“Sex between married couples is discouraged, unless approved by prophet. (The act) is then discussed in open forum with the rest of the community, as well as the children, concerning the couple, which is to engage in the act. In the event that a child is conceived without prophet’s blessing, then conception occurred as a result of lust. Therefore, the child is born with a spirit of anti-Christ.
“No one has need of traveling outside the grounds except prophet. Prophet has authority to separate man and wife and give the wife to another man,” Bennett wrote.
Though Stair asserts his followers are free to leave whenever they choose, their departure ensures damnation, according to Kathleen Duval, a former follower who moved with her husband and two sons to Bamberg County. Many who have left say it took many months to get their spiritual life back in order, she said.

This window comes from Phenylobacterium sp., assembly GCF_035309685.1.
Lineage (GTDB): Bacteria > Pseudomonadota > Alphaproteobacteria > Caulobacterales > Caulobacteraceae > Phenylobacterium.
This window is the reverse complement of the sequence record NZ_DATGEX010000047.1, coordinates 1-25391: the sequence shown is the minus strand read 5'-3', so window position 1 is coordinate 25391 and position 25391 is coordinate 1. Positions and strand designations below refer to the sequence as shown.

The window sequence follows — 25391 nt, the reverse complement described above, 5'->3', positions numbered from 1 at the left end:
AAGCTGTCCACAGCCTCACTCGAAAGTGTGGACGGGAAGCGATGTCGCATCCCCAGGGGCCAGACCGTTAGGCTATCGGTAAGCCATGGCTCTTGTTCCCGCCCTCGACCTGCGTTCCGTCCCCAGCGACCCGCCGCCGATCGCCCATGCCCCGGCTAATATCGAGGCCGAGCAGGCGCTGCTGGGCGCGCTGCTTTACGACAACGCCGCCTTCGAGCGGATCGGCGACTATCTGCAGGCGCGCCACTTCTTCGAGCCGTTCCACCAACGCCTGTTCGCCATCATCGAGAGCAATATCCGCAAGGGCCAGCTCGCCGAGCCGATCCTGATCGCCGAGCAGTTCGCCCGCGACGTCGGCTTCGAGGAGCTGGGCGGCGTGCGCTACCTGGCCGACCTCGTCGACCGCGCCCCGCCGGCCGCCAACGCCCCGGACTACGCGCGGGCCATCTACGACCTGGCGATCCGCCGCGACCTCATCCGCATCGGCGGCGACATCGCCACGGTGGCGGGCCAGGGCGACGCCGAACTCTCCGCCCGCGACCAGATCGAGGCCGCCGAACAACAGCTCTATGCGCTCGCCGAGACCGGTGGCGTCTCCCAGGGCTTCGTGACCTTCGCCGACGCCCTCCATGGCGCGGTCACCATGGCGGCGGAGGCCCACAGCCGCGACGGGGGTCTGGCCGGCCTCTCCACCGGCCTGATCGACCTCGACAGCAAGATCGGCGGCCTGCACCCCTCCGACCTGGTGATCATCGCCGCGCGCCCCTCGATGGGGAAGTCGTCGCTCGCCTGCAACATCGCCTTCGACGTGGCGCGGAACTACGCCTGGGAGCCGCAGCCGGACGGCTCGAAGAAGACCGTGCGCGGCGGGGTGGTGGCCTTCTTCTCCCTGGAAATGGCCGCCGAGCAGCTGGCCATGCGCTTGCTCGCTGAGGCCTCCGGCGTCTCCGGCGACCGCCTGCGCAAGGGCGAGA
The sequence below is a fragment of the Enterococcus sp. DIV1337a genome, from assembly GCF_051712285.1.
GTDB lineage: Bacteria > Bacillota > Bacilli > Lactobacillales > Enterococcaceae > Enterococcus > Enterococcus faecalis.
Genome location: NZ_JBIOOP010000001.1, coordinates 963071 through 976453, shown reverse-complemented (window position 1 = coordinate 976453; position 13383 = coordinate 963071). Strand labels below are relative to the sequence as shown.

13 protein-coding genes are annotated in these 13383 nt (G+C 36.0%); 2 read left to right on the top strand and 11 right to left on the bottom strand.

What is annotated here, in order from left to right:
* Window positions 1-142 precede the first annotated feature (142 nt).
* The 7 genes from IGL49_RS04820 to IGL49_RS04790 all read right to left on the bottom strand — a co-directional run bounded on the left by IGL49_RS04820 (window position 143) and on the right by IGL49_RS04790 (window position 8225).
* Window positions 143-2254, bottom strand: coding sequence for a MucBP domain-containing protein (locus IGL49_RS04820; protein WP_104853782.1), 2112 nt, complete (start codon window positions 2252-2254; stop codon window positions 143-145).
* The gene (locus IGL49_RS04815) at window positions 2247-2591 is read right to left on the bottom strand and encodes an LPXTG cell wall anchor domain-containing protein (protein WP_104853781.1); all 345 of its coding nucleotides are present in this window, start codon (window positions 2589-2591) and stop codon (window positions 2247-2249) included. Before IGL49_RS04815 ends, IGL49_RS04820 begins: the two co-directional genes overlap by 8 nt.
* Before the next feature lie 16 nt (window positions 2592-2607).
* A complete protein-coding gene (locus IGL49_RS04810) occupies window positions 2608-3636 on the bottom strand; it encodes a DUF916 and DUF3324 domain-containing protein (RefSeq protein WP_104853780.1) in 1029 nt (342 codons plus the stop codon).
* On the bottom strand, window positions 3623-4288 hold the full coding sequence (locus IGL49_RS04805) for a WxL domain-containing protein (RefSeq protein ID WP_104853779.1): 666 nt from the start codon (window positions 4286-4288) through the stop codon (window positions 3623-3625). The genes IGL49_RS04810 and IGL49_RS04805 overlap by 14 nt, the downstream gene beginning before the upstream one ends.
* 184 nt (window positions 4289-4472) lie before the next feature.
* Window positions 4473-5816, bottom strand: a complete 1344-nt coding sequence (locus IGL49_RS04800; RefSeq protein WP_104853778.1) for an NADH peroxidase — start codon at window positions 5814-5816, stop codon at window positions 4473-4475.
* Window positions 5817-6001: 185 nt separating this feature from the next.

“I’m almost to the point of having a nervous breakdown, because now I can think,” said Duval. “I can think. What happened there is tearing me apart.
“My husband and I €¦ still have huge fights. (Whenever) he tells me to turn down the radio or something, I tell him I’m not in a cult anymore. It’s really a cult. We all know it’s a cult now. I can’t keep this in. I can’t keep this in.
“When we came today (to the interview on Jan. 12), we got lost, and I almost fell apart. I was always very self-assured, and it’s going to take me a long time, a long time.”
For months after leaving, Kathleen still believed what Stair preached — that if you left the farm, you were going to hell.